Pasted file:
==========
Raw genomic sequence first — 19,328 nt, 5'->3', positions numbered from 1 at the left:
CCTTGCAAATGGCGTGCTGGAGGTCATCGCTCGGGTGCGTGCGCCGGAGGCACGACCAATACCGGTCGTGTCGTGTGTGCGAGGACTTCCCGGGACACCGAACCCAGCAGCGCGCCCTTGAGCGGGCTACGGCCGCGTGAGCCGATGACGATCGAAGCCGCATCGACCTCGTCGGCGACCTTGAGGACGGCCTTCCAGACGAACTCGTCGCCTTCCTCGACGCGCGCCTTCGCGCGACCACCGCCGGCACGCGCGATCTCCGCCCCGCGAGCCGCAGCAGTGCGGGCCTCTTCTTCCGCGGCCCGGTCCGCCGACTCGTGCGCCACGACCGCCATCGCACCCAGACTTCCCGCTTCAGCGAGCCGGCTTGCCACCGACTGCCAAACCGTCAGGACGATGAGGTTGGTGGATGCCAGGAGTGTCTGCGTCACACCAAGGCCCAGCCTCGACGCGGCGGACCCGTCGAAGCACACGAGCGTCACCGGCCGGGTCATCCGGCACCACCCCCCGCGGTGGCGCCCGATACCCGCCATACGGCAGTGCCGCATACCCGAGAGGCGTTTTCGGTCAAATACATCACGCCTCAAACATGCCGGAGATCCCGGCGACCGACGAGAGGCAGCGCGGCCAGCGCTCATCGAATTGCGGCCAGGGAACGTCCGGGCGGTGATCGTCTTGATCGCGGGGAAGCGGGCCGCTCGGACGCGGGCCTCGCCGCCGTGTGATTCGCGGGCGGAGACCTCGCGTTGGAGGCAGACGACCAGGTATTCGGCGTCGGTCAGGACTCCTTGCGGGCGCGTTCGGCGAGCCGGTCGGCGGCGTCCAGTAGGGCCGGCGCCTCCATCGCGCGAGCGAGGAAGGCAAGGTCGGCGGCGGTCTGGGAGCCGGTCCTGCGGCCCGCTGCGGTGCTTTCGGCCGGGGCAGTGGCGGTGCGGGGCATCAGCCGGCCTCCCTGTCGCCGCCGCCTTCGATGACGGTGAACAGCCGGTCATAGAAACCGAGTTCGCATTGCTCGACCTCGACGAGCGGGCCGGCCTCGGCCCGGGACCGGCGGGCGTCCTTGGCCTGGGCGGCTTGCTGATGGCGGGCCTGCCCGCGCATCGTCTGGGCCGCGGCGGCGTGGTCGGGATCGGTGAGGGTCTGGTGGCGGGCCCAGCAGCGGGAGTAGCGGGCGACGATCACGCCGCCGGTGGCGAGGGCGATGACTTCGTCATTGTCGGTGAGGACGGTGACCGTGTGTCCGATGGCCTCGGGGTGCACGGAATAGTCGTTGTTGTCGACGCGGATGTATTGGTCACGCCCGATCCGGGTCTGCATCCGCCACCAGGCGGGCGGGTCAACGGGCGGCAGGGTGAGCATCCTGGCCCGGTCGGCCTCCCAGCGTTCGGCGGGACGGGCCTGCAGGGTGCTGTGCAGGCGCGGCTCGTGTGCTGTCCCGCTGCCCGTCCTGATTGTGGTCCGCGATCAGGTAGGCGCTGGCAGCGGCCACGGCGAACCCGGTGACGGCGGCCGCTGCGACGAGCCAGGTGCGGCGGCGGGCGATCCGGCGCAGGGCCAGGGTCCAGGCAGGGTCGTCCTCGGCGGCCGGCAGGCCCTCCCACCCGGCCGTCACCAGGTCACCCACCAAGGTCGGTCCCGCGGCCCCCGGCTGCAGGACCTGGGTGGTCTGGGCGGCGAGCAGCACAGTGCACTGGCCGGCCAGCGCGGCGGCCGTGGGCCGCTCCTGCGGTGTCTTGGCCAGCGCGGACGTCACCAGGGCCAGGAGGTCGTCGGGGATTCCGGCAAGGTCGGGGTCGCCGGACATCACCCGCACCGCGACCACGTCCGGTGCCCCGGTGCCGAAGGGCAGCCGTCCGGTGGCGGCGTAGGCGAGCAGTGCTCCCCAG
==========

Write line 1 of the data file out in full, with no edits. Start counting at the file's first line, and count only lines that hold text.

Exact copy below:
Raw genomic sequence first — 19,328 nt, 5'->3', positions numbered from 1 at the left: